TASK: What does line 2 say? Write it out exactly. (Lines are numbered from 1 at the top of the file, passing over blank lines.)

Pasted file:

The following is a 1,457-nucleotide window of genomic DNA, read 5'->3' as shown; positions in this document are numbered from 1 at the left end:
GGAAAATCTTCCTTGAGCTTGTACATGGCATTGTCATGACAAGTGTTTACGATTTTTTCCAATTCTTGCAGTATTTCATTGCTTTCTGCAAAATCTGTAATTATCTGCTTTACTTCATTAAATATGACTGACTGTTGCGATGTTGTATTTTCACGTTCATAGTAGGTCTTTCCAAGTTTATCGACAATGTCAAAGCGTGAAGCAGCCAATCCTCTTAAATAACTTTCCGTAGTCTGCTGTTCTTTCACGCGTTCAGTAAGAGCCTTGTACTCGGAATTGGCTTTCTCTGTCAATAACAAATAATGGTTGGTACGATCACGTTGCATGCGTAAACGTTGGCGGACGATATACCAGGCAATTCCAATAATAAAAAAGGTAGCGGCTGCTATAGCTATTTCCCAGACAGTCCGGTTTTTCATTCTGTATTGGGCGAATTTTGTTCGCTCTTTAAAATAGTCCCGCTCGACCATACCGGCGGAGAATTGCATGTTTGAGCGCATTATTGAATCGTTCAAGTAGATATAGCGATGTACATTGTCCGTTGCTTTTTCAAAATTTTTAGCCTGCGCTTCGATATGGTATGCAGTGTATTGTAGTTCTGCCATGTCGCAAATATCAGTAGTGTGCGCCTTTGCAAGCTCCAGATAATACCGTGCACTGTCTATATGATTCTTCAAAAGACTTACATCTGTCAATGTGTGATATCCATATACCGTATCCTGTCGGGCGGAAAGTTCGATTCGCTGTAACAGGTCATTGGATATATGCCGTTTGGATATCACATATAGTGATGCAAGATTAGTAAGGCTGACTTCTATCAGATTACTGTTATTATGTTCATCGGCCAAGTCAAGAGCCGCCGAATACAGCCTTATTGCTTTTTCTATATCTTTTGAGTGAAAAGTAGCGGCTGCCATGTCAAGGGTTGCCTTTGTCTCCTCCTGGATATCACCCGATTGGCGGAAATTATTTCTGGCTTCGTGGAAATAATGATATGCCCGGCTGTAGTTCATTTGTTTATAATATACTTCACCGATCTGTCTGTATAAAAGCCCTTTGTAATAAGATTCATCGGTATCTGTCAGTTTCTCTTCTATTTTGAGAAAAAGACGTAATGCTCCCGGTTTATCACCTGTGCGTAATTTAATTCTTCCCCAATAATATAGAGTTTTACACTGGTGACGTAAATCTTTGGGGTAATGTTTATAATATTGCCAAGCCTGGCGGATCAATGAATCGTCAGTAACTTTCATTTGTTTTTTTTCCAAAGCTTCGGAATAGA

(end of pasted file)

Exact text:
GGAAAATCTTCCTTGAGCTTGTACATGGCATTGTCATGACAAGTGTTTACGATTTTTTCCAATTCTTGCAGTATTTCATTGCTTTCTGCAAAATCTGTAATTATCTGCTTTACTTCATTAAATATGACTGACTGTTGCGATGTTGTATTTTCACGTTCATAGTAGGTCTTTCCAAGTTTATCGACAATGTCAAAGCGTGAAGCAGCCAATCCTCTTAAATAACTTTCCGTAGTCTGCTGTTCTTTCACGCGTTCAGTAAGAGCCTTGTACTCGGAATTGGCTTTCTCTGTCAATAACAAATAATGGTTGGTACGATCACGTTGCATGCGTAAACGTTGGCGGACGATATACCAGGCAATTCCAATAATAAAAAAGGTAGCGGCTGCTATAGCTATTTCCCAGACAGTCCGGTTTTTCATTCTGTATTGGGCGAATTTTGTTCGCTCTTTAAAATAGTCCCGCTCGACCATACCGGCGGAGAATTGCATGTTTGAGCGCATTATTGAATCGTTCAAGTAGATATAGCGATGTACATTGTCCGTTGCTTTTTCAAAATTTTTAGCCTGCGCTTCGATATGGTATGCAGTGTATTGTAGTTCTGCCATGTCGCAAATATCAGTAGTGTGCGCCTTTGCAAGCTCCAGATAATACCGTGCACTGTCTATATGATTCTTCAAAAGACTTACATCTGTCAATGTGTGATATCCATATACCGTATCCTGTCGGGCGGAAAGTTCGATTCGCTGTAACAGGTCATTGGATATATGCCGTTTGGATATCACATATAGTGATGCAAGATTAGTAAGGCTGACTTCTATCAGATTACTGTTATTATGTTCATCGGCCAAGTCAAGAGCCGCCGAATACAGCCTTATTGCTTTTTCTATATCTTTTGAGTGAAAAGTAGCGGCTGCCATGTCAAGGGTTGCCTTTGTCTCCTCCTGGATATCACCCGATTGGCGGAAATTATTTCTGGCTTCGTGGAAATAATGATATGCCCGGCTGTAGTTCATTTGTTTATAATATACTTCACCGATCTGTCTGTATAAAAGCCCTTTGTAATAAGATTCATCGGTATCTGTCAGTTTCTCTTCTATTTTGAGAAAAAGACGTAATGCTCCCGGTTTATCACCTGTGCGTAATTTAATTCTTCCCCAATAATATAGAGTTTTACACTGGTGACGTAAATCTTTGGGGTAATGTTTATAATATTGCCAAGCCTGGCGGATCAATGAATCGTCAGTAACTTTCATTTGTTTTTTTTCCAAAGCTTCGGAATAGA